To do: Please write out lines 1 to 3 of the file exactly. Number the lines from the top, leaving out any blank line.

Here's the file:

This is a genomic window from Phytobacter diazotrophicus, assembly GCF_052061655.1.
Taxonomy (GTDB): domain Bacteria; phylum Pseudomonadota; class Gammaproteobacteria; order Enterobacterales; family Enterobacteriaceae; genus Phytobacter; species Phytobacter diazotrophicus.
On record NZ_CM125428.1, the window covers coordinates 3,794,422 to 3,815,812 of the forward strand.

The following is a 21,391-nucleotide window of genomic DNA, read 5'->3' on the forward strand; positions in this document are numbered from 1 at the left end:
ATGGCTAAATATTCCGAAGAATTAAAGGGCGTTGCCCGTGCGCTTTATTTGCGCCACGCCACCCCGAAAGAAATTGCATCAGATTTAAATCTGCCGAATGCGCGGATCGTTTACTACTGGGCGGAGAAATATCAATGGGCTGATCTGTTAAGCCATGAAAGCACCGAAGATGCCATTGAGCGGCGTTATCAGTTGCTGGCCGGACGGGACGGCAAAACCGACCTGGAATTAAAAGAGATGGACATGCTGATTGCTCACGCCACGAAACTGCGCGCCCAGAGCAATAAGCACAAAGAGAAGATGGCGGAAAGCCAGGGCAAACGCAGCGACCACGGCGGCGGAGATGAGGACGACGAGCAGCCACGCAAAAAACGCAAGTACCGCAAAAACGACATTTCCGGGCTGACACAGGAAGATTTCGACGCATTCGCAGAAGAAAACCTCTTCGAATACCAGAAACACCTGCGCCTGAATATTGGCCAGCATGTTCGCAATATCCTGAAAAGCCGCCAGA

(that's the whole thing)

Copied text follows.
This is a genomic window from Phytobacter diazotrophicus, assembly GCF_052061655.1.
Taxonomy (GTDB): domain Bacteria; phylum Pseudomonadota; class Gammaproteobacteria; order Enterobacterales; family Enterobacteriaceae; genus Phytobacter; species Phytobacter diazotrophicus.
On record NZ_CM125428.1, the window covers coordinates 3,794,422 to 3,815,812 of the forward strand.